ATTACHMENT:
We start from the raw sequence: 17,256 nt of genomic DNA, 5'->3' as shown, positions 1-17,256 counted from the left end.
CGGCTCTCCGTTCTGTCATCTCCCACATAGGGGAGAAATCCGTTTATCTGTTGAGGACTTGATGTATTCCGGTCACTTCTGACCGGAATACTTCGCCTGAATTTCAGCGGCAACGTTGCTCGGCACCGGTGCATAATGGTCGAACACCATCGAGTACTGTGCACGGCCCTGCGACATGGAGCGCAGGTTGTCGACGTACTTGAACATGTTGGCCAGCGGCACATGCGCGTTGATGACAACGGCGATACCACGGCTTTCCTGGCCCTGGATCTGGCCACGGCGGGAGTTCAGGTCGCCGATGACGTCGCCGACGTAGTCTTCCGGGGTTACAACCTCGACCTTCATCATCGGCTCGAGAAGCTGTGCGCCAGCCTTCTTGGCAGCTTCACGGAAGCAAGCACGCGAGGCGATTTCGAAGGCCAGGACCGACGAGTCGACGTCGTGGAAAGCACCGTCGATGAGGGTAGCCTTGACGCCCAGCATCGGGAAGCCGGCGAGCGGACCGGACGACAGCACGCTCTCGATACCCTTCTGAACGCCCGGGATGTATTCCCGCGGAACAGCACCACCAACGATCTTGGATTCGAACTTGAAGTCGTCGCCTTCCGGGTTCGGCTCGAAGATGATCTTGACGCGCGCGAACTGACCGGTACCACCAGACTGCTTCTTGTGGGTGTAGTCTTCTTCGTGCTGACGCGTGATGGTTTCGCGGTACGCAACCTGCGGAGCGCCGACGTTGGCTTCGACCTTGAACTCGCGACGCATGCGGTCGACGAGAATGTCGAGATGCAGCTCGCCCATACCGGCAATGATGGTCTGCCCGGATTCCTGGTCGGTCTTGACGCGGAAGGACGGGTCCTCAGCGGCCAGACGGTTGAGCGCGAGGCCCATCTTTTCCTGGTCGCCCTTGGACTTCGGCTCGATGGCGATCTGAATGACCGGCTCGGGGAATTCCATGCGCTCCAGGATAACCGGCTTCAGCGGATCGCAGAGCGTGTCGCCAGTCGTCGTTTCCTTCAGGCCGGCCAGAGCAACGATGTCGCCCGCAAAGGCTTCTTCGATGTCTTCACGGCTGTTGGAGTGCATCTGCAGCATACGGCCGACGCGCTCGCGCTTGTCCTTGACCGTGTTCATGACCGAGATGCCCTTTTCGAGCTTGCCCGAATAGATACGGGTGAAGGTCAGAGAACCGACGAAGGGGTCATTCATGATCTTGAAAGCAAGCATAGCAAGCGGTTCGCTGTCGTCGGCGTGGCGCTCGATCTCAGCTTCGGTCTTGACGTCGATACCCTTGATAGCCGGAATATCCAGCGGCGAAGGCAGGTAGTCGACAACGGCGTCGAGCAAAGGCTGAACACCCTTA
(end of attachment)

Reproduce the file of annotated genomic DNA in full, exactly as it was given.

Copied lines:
We start from the raw sequence: 17,256 nt of genomic DNA, 5'->3' as shown, positions 1-17,256 counted from the left end.
CGGCTCTCCGTTCTGTCATCTCCCACATAGGGGAGAAATCCGTTTATCTGTTGAGGACTTGATGTATTCCGGTCACTTCTGACCGGAATACTTCGCCTGAATTTCAGCGGCAACGTTGCTCGGCACCGGTGCATAATGGTCGAACACCATCGAGTACTGTGCACGGCCCTGCGACATGGAGCGCAGGTTGTCGACGTACTTGAACATGTTGGCCAGCGGCACATGCGCGTTGATGACAACGGCGATACCACGGCTTTCCTGGCCCTGGATCTGGCCACGGCGGGAGTTCAGGTCGCCGATGACGTCGCCGACGTAGTCTTCCGGGGTTACAACCTCGACCTTCATCATCGGCTCGAGAAGCTGTGCGCCAGCCTTCTTGGCAGCTTCACGGAAGCAAGCACGCGAGGCGATTTCGAAGGCCAGGACCGACGAGTCGACGTCGTGGAAAGCACCGTCGATGAGGGTAGCCTTGACGCCCAGCATCGGGAAGCCGGCGAGCGGACCGGACGACAGCACGCTCTCGATACCCTTCTGAACGCCCGGGATGTATTCCCGCGGAACAGCACCACCAACGATCTTGGATTCGAACTTGAAGTCGTCGCCTTCCGGGTTCGGCTCGAAGATGATCTTGACGCGCGCGAACTGACCGGTACCACCAGACTGCTTCTTGTGGGTGTAGTCTTCTTCGTGCTGACGCGTGATGGTTTCGCGGTACGCAACCTGCGGAGCGCCGACGTTGGCTTCGACCTTGAACTCGCGACGCATGCGGTCGACGAGAATGTCGAGATGCAGCTCGCCCATACCGGCAATGATGGTCTGCCCGGATTCCTGGTCGGTCTTGACGCGGAAGGACGGGTCCTCAGCGGCCAGACGGTTGAGCGCGAGGCCCATCTTTTCCTGGTCGCCCTTGGACTTCGGCTCGATGGCGATCTGAATGACCGGCTCGGGGAATTCCATGCGCTCCAGGATAACCGGCTTCAGCGGATCGCAGAGCGTGTCGCCAGTCGTCGTTTCCTTCAGGCCGGCCAGAGCAACGATGTCGCCCGCAAAGGCTTCTTCGATGTCTTCACGGCTGTTGGAGTGCATCTGCAGCATACGGCCGACGCGCTCGCGCTTGTCCTTGACCGTGTTCATGACCGAGATGCCCTTTTCGAGCTTGCCCGAATAGATACGGGTGAAGGTCAGAGAACCGACGAAGGGGTCATTCATGATCTTGAAAGCAAGCATAGCAAGCGGTTCGCTGTCGTCGGCGTGGCGCTCGATCTCAGCTTCGGTCTTGACGTCGATACCCTTGATAGCCGGAATATCCAGCGGCGAAGGCAGGTAGTCGACAACGGCGTCGAGCAAAGGCTGAACACCCTTA